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10 Ways Family Members Sabotage the Implementation of a Ranch Transition Plan 

Initiating difficult conversations now will ultimately reduce stress and uncertainty and benefit every agricultural family.
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Estate planning is a process that is often avoided because it deals with issues regarding people, property, laws and taxes – issues that family members may not be ready to think about.  

But planning an estate can benefit every agricultural family. The process of creating a plan reduces the stress and uncertainty of not talking about important issues. We know that estate planning can be confusing and broaching the subject can be a difficult conversation to start.  

The personal side of estate planning often worries people the most, particularly how to have a productive conversation. Robert Fetsch, a family development specialist with the Colorado State University Cooperative Extension and the Wyoming Agriculture & Natural Resource Mediation Program and University of Wyoming’s Cooperative Extension Service list 10 general ways family members can sabotage the development or implementation of a farm or ranch transition plan: 

  1. Procrastinating. Delaying to make transition plans until it’s very late in the process.
  1. Avoiding planning or making decisions; ignoring transition planning altogether.
  1. Refusing to discuss the subject of estate transfer.  
  1. Blaming others for problems; staying angry.  
  1. Doing all you can to block the younger generation from any involvement in goal setting or decision making until they are middle aged.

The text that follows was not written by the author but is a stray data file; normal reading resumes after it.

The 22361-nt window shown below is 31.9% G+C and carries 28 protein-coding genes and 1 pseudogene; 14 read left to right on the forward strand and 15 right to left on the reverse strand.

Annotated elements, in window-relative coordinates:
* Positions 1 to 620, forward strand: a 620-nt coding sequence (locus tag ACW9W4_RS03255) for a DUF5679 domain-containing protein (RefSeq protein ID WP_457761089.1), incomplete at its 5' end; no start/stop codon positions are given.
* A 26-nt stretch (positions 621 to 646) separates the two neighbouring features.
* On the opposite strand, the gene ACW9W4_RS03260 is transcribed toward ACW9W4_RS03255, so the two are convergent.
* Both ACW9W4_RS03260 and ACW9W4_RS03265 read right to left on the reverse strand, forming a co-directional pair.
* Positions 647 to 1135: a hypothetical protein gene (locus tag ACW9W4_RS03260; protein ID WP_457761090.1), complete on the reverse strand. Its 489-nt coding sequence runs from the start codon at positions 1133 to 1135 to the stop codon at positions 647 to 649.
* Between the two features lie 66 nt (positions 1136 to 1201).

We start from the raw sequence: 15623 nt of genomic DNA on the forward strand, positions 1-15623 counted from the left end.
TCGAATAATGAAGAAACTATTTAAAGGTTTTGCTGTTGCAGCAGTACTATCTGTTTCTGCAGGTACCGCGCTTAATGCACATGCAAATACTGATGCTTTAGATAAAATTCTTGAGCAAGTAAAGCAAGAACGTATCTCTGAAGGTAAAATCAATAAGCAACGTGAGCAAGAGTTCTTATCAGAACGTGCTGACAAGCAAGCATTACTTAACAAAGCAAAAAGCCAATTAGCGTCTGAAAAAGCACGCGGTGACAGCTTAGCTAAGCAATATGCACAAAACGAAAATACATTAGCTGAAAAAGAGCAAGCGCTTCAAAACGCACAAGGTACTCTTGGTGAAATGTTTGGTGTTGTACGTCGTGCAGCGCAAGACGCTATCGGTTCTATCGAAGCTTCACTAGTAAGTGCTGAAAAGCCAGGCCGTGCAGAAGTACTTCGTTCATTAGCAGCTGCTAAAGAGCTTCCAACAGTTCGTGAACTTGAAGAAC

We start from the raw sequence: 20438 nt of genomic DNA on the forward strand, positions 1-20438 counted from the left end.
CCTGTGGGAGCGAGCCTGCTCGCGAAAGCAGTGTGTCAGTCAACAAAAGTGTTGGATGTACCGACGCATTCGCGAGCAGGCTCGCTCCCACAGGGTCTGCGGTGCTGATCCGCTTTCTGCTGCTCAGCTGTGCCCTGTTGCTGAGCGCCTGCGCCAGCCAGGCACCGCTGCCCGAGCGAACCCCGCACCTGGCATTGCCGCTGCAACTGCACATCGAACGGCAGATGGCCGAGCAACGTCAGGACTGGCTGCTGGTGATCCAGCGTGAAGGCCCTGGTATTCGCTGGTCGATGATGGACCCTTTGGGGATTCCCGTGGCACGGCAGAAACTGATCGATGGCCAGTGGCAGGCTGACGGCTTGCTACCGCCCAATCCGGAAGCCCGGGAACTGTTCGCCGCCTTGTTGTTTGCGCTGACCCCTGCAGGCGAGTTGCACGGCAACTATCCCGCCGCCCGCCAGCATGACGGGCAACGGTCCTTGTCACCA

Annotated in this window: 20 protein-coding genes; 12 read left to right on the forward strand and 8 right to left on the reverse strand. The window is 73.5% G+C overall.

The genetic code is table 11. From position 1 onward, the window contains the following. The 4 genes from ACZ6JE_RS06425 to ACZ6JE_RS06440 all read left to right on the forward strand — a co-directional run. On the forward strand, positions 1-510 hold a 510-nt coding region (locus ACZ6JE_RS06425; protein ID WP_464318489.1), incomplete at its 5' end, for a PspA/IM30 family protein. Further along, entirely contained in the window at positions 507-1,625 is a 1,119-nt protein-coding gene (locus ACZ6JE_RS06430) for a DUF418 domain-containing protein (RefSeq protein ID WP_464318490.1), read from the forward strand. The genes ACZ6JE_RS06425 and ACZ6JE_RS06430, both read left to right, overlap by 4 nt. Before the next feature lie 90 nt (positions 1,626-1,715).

1. Refusing to listen to other family members’ viewpoints.  
  1. Holding total control of the family business.
  1. Assuming others know what you want (not discussing your wishes about transfer with family members).
  1. Making sure all your sense of worth, your identity and life’s meaning come solely from the business; resisting transfers to the next generation.
  1. Not paying attention to wake-up calls like a farm/ranch accident, illness, death or major choice point by offspring (e.g., an opportunity for them to take a job in town).

Farm coach Elaine Froese offers practical tips and advice to help avoid conflict on the farm on this episode from The Impact Farming Show.


Tailored Advice From Experts

Would you like more information on Trust in Beef topics from the experts?

Additional Resources

Watch NCBA Environmental Stewardship Award Program (ESAP) winner profiles. See how the beef industry showcases its stewardship, conservation and business practices that work together on farms and ranches.

Blair Brothers Angus Ranch – South Dakota

Gracie Creek – Nebraska

Beatty Canyon Ranch – Colorado

JY Ferry & Son, Inc. – Utah

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